In addition to Viacom's expected buyback after it completes the spinoff of video-rental chain Blockbuster, Comcast declared last week that it is spending $1.7 billion buying back its own stock. Clear Channel has bought up $934 million of its stock and wants $1 billion more. In June, MGM paid out a one-time $1.3 billion dividend and has put itself up for sale.
In an extreme case, after years of hearing investor complaints that it was sitting on too much cash, the unfathomably rich Microsoft agreed to pay out $32 billion in dividends. And it still has $30 billion in the bank, which it plans to use to buy back stock.
"We have been very vocal with management that they should return the capital to shareholders," says Glenn Greenberg, managing director of Chieftain Capital, which is heavily invested in cable operator Comcast Corp. "With the stock down where it is, the highest and best use of their cash is to buy back stock. When the stock price goes up, they should start paying dividends."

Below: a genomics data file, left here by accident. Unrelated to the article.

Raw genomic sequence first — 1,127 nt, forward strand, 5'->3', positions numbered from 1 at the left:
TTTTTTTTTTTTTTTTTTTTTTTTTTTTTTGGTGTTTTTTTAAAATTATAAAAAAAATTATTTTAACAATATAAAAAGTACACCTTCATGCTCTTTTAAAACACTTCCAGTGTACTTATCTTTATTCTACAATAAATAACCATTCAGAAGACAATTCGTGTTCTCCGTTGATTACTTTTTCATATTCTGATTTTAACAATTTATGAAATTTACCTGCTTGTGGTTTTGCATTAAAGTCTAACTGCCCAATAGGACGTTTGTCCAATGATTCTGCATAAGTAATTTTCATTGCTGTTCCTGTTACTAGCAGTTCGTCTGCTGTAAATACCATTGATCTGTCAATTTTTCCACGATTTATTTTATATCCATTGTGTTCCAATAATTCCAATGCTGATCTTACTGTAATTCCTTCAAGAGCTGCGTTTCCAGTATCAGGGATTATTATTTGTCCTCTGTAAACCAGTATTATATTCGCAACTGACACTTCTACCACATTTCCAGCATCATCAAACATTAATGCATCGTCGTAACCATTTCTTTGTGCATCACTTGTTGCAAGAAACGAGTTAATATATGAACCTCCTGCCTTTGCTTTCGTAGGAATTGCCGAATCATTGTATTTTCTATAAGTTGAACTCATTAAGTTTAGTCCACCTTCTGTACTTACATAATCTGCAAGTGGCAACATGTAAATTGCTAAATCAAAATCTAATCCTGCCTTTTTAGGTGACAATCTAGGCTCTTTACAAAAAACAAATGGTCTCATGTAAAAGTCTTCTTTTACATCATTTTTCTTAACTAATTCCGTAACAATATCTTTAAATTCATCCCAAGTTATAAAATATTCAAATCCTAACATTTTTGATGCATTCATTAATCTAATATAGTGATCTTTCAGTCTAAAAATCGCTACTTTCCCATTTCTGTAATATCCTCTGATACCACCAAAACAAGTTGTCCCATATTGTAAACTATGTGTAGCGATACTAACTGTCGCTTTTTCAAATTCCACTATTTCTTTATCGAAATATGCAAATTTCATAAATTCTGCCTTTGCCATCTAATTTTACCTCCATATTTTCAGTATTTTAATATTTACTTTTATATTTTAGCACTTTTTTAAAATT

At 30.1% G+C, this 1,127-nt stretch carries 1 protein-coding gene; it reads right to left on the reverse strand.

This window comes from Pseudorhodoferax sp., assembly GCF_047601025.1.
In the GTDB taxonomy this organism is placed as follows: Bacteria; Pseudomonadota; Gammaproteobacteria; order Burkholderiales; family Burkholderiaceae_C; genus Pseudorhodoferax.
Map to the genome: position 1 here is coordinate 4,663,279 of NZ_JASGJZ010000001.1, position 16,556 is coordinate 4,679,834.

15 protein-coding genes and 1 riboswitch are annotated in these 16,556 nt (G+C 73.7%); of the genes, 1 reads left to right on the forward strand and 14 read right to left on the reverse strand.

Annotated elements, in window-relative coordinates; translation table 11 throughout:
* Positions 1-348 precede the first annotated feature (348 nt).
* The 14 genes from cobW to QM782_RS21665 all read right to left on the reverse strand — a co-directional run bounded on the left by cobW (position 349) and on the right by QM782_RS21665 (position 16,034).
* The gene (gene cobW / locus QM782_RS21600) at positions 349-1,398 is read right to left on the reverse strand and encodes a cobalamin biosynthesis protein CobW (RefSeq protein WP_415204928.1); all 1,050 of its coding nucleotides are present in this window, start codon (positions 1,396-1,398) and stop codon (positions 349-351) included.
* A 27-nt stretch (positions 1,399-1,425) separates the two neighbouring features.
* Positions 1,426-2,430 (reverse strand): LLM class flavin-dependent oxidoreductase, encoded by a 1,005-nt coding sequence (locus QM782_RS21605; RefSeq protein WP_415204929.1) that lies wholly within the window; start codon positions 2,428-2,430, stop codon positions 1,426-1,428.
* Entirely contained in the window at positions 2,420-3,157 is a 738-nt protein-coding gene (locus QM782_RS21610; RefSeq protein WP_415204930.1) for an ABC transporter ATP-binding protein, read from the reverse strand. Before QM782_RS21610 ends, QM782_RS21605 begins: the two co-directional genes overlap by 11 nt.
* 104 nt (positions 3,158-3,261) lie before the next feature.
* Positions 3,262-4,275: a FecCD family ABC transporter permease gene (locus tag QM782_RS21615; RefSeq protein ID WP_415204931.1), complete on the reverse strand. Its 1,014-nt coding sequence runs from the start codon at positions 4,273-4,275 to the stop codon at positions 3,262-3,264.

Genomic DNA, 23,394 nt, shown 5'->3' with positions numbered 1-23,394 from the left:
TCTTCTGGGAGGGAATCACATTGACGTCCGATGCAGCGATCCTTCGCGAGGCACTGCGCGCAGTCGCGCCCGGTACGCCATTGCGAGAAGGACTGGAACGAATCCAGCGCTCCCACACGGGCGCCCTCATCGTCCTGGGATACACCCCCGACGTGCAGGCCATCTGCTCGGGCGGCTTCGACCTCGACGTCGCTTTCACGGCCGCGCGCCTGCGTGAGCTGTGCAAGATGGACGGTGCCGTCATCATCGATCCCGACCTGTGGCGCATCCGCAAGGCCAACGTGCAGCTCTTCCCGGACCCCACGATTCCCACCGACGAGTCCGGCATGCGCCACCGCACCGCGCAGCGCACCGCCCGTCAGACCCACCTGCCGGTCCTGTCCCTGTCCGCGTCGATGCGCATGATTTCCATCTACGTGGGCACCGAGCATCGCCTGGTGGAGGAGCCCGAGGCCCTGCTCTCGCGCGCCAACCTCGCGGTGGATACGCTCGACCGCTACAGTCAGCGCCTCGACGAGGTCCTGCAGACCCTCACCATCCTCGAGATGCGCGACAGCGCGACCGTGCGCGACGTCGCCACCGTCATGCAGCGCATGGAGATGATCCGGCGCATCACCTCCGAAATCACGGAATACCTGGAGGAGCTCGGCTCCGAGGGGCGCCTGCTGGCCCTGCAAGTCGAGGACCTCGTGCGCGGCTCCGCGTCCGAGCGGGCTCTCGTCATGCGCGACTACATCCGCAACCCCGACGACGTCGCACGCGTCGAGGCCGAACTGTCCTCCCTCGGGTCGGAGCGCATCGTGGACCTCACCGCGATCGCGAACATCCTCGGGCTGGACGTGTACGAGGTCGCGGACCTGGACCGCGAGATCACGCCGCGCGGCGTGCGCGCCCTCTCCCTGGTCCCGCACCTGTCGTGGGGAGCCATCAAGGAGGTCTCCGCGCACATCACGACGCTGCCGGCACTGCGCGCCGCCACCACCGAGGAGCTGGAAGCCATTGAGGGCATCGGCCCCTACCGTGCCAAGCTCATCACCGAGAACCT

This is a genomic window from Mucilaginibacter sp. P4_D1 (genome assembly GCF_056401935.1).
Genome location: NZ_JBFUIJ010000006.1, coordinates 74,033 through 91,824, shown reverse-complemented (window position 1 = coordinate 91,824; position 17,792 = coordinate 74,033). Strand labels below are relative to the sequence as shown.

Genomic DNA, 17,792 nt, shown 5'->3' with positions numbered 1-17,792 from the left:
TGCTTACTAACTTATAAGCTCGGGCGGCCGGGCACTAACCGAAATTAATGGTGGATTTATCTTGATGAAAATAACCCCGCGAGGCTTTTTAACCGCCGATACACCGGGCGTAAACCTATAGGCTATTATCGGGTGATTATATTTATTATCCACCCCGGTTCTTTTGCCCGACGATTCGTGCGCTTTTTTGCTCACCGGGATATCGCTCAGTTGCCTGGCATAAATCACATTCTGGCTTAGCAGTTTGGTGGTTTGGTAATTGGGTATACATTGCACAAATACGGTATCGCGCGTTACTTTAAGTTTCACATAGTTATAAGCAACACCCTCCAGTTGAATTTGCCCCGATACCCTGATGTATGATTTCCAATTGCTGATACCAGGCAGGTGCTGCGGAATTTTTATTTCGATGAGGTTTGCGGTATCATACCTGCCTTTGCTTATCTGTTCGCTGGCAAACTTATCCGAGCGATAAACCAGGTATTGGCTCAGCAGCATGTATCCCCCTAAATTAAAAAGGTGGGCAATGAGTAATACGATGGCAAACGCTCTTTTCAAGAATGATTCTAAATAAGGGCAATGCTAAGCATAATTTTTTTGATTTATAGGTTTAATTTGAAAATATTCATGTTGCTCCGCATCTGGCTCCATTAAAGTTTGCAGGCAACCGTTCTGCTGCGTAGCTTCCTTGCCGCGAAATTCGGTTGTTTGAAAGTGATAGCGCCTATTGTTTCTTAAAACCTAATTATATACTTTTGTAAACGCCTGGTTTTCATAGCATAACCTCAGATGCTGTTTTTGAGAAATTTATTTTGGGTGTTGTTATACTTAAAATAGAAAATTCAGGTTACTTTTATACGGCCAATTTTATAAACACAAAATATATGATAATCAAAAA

The plea has become a chant among some investors. "They are like a herd," says the CEO of one major media company. "And they keep saying, 'Return the capital, return the capital.'"
One big reason investors are hot on buybacks is that many media companies are starting to generate huge amounts of "free" cash. For years, cable operators, for example, have borrowed billions of dollars to upgrade their systems to deliver advanced products. But that spending is largely over, and those products are starting to kick out profits. So at Comcast, free cash flow—profits after capital spending and interest payments—should surge from $600 million last year to $2 billion.
Comcast CEO Brian Roberts believes that allows Comcast to strike a balance between "new initiatives" and stock buybacks. "After 10 years of substantial capital investments," he says, "our shareholders will soon begin to enjoy the benefits of increasing amounts of free cash flow."